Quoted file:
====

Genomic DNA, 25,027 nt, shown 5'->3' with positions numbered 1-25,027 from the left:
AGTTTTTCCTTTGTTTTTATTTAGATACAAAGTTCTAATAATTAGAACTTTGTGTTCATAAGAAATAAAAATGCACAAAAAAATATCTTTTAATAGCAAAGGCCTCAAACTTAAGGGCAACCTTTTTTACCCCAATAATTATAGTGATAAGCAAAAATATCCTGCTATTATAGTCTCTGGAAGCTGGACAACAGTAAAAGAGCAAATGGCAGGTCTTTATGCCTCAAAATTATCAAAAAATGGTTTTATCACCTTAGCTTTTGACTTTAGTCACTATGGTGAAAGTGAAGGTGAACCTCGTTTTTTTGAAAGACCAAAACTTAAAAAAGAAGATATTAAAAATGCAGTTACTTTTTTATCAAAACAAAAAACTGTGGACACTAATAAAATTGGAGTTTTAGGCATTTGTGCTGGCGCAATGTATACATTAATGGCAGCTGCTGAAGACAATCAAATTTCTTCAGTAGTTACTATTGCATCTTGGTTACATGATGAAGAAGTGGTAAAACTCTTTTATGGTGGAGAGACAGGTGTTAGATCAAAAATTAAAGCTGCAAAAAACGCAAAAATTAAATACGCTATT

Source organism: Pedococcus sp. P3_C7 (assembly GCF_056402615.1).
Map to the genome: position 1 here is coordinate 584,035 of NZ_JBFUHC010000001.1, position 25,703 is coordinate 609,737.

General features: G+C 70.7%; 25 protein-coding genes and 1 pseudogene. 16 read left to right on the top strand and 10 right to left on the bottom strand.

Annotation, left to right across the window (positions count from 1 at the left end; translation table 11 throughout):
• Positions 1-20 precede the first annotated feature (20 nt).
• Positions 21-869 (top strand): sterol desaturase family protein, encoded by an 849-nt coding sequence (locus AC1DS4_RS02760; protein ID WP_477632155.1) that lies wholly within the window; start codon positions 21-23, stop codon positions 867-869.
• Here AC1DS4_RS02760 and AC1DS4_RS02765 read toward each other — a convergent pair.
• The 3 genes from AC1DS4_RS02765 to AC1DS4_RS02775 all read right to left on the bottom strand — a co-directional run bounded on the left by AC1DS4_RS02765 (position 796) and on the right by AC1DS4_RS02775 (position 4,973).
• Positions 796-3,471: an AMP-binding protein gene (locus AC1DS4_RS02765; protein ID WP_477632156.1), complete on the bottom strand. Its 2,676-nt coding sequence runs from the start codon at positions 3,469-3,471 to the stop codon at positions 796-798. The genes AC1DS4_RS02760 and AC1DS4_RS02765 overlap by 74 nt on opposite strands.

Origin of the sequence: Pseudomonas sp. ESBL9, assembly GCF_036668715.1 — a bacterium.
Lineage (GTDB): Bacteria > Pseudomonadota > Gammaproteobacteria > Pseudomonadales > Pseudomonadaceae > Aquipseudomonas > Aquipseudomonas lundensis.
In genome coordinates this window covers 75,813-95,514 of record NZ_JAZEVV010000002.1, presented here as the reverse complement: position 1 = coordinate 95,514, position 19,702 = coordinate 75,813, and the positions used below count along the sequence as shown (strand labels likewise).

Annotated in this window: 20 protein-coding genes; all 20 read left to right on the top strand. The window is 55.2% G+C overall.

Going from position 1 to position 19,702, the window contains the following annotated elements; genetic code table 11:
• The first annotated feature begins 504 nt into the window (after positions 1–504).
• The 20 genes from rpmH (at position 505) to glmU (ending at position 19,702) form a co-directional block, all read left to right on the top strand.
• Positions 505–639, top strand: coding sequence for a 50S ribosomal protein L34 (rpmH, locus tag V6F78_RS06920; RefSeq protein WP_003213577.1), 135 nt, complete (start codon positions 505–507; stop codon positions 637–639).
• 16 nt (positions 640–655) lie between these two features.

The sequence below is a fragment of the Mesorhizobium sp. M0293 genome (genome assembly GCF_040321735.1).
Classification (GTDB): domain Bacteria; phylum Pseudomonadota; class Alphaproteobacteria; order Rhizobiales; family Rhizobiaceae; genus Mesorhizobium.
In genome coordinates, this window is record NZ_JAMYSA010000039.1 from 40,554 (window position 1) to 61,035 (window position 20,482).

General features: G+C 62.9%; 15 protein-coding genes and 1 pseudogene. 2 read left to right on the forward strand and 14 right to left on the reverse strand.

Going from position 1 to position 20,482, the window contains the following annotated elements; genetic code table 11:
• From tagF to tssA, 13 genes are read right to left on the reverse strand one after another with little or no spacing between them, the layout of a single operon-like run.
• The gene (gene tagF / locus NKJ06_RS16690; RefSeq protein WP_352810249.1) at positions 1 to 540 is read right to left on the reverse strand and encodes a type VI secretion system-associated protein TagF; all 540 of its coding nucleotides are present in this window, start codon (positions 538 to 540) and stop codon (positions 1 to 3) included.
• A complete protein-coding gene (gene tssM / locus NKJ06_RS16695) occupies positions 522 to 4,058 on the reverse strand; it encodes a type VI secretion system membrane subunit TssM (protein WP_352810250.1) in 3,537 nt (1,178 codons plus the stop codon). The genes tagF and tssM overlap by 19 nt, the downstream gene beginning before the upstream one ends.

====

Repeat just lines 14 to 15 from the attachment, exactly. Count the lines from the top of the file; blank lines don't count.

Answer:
In genome coordinates this window covers 75,813-95,514 of record NZ_JAZEVV010000002.1, presented here as the reverse complement: position 1 = coordinate 95,514, position 19,702 = coordinate 75,813, and the positions used below count along the sequence as shown (strand labels likewise).

Annotated in this window: 20 protein-coding genes; all 20 read left to right on the top strand. The window is 55.2% G+C overall.